There are two lines that had resonated with me during the conference inDenver :
“Sorry my brand sucks” from Barb Friedberg
“Don’t slave yourself” from Ramit Sethi
Fortunately, Barb wasn’t talking about my brand… but still, there was something that hit me in this punchy line. It’s the fact that I’m not satisfied with my brand. Last year after FinCon11, I made several changes to TFB. I definitely think I’ve improved my site as I have since received several great comments from other bloggers during the weekend. However, something bigger hit me: I started my blog at the same time as J.D. started Get Rich Slowly. For the past six years, I’ve built an interesting website and a decent online company. During the same period, J.D. created a $1M+ blog and sold it to achieve personal freedom. Wow… It’s about the only thing I have to say about that! I can’t blame anybody but me for not being J.D. today. We have different backgrounds and aim for different goals. Nonetheless, this was the proof that I’m already taking too much time to build my $1M business. Way too much time.
The second line comes from Ramit. I just like this guy. I like him because he has a strong business mentality and I can relate to pretty much everything he says. During his interview (conducted by PT Money) he strongly suggested that we don’t slave ourselves into a blogging schedule. What’s the point of writing an article just for the sake of publishing from Monday to Friday? Are you really going to change someone’s life with a 500 word article about budgeting? That’s a pretty good point. Over the past 12 months, I’ve made an effort to write more epic stuff. Back then, I was inspired by Pat Flynn from Smart Passive Income to write more epic articles. I think attain this target once in a while and that I have improved my posts in general. But still, sometimes I have the feeling that I’m rushing a post because I’ve committed to publish something from Monday to Wednesday. Most of my articles are good, but they could have been awesome if I could have taken 1 more day to work on them and make them “perfect”.
We are now over 1,000 personal finance blogs out there. The competition is getting a lot tougher to keep our reader’s attention as they are bombarded with new and interesting articles from the blogosphere. This is why you can’t just be good or even great; you have to be awesome. This is why I’m going to make a few more changes to my site:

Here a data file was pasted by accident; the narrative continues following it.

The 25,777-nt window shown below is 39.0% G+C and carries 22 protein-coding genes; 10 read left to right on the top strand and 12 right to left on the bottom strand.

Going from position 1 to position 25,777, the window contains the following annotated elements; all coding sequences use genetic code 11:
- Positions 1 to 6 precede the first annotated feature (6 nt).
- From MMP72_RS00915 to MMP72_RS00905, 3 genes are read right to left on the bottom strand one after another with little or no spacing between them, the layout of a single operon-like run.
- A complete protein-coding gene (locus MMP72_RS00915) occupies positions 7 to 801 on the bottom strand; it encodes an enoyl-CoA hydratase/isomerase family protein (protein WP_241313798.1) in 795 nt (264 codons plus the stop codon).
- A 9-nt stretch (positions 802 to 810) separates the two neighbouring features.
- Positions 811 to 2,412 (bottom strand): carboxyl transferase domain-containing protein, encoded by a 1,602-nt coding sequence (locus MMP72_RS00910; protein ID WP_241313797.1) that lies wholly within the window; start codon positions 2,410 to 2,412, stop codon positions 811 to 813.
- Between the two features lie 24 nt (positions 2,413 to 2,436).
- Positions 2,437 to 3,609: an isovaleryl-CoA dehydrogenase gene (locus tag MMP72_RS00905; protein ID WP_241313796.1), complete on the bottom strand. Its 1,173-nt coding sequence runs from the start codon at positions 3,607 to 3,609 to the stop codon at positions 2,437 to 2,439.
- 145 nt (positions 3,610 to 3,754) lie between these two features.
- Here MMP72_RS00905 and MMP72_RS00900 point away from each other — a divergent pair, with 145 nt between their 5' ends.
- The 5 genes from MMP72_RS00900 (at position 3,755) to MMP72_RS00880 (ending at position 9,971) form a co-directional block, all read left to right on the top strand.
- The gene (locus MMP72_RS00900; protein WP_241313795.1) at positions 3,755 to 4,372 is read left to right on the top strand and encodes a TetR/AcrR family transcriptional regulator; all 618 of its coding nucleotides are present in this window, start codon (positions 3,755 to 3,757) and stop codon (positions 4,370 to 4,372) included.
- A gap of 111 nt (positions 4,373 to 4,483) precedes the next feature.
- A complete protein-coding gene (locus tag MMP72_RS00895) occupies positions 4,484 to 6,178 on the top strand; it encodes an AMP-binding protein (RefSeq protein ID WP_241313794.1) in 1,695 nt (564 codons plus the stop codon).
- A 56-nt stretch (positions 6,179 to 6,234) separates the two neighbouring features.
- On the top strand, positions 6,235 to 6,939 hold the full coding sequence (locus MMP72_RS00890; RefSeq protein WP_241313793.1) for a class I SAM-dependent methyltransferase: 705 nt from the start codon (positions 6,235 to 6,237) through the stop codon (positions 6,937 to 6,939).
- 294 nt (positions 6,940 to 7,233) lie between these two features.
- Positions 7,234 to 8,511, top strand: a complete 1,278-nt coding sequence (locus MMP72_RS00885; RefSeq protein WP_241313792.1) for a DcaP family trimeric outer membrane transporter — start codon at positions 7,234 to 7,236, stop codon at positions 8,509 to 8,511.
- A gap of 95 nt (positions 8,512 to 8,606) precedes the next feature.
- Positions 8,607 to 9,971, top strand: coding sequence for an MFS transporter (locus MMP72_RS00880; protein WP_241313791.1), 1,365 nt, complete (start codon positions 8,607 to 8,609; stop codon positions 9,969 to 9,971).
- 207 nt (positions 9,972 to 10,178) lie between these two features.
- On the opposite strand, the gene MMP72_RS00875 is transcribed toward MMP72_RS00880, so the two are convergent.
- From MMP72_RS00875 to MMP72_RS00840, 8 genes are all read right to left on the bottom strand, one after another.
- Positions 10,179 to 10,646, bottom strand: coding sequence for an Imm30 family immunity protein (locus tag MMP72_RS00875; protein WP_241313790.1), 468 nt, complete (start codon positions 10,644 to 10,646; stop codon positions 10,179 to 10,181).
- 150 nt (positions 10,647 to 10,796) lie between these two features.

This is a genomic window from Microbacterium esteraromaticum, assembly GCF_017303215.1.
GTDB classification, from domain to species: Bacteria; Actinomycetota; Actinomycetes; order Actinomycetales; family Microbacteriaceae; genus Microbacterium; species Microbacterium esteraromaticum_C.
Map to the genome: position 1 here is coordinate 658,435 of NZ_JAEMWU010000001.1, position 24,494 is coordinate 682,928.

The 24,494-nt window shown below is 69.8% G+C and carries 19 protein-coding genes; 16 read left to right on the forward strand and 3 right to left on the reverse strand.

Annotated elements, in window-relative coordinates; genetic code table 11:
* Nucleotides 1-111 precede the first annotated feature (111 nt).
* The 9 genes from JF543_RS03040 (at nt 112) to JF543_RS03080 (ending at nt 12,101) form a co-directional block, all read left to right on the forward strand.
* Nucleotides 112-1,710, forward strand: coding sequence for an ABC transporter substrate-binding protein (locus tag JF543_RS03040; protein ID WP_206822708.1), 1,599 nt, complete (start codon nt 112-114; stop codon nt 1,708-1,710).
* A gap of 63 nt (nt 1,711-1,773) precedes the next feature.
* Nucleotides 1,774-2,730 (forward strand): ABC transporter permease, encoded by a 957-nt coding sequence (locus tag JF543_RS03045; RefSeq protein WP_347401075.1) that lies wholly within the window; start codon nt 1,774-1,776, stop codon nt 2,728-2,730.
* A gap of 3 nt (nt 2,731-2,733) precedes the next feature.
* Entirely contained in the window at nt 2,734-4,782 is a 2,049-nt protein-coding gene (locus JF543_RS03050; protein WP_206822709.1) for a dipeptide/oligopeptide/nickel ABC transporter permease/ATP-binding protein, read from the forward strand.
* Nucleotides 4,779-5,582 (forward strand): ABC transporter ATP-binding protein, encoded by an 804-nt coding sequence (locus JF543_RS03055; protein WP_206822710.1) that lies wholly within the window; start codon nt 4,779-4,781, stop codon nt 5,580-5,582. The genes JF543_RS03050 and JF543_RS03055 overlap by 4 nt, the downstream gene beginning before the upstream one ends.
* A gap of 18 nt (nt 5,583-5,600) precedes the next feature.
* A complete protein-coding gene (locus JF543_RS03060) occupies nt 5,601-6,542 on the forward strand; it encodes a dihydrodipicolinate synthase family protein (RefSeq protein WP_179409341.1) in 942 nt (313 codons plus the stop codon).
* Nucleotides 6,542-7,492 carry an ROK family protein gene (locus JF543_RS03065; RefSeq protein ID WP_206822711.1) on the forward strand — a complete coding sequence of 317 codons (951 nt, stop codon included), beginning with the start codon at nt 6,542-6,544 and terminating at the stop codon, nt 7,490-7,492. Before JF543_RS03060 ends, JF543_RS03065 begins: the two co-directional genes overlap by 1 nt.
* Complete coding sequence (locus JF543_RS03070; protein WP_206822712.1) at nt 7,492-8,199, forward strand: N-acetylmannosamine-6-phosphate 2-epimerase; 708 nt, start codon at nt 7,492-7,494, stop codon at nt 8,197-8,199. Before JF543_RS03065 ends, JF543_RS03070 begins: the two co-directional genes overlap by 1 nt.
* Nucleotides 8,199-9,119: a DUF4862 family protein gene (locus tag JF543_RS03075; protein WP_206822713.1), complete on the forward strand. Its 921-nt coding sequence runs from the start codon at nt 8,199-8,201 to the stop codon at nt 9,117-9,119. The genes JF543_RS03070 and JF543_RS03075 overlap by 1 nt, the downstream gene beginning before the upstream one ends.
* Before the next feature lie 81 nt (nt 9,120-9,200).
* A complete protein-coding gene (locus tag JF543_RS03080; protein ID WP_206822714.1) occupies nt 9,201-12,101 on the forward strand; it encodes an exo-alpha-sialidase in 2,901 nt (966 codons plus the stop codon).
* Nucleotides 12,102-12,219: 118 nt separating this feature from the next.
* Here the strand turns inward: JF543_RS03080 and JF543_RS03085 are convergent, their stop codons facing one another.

I really like doing my net worth updates but more recently, I’m feeling that I’m only repeating the same stuff over and over again. I don’t think that there is any interest in hearing that I’ve paid $2,000 in debt or that I decided to make another big purchase and screwed my debt paying plan. I mean, seriously, how many people write about how they pay (or not!) their debts? It’s nothing original and nothing really out of the box. We mostly all have debts and bills to pay. After so many years to report monthly my net worth, I’ve came to two major conclusions (I’m sure you will agree with me on these):
#1 I’m pretty good at building assets and making money. This is probably the part of my personal finance that I’m the most proud about. I just have this 6th sense about how to make more money every year.
#2 I’m awfully bad at budgeting and paying down my debts. It has been proven many times for the past 18 months that I’m not good at prioritizing debt payments in my life.
Therefore, I will not be writing about my net worth until January 2013. Then, I will not only have something interesting to talk about but I’ll also focus on what I do best: making more money. I’ll concentrate on wealth creation and hopefully, my debt will go down during the process. I’m tired of writing that I’ve missed my debt payment target. So I quit! I’ll just focus on my next bonus instead and use this money to pay it down.
Another thing I want to try is to write incredible huge posts about a specific topic. My partner suggested that I checkout this article where Viper Chill suggests that incredibly long articles would be one way to differentiate your blog. I’m nervous about this project as writing huge articles will be very time consuming. But if it could lead me to more readership (‘cause not many people can write these posts), I think I’ll bring my site to a whole new different level.
Big ass articles like this can be case studies or very long and well explained points of view on something. What attracts me to this idea is the fact that I can provide a unique perspective that almost no one can. On the other hand, the risk with this strategy is to become quite boring if I only write words to add volume.
Over the past 12 months, I’ve trained myself to write 800 – 1000 words on a weekly basis. Most of my articles on TFB and The Dividend Guy Blog are around 1,000 and many times, I have the feeling I could have added more. It’s just that I needed to publish this article the next morning and I was in “producing” mode instead of “creation” mode. Since the thing I like most about blogging is creation, I would rather forget about this stupid posting schedule and focus what is most important: creating compelling content!
I’m curious to hear from you on my two decisions and on any other suggestions you may have. What makes you come back to TFB? According to you, what should I focus on?
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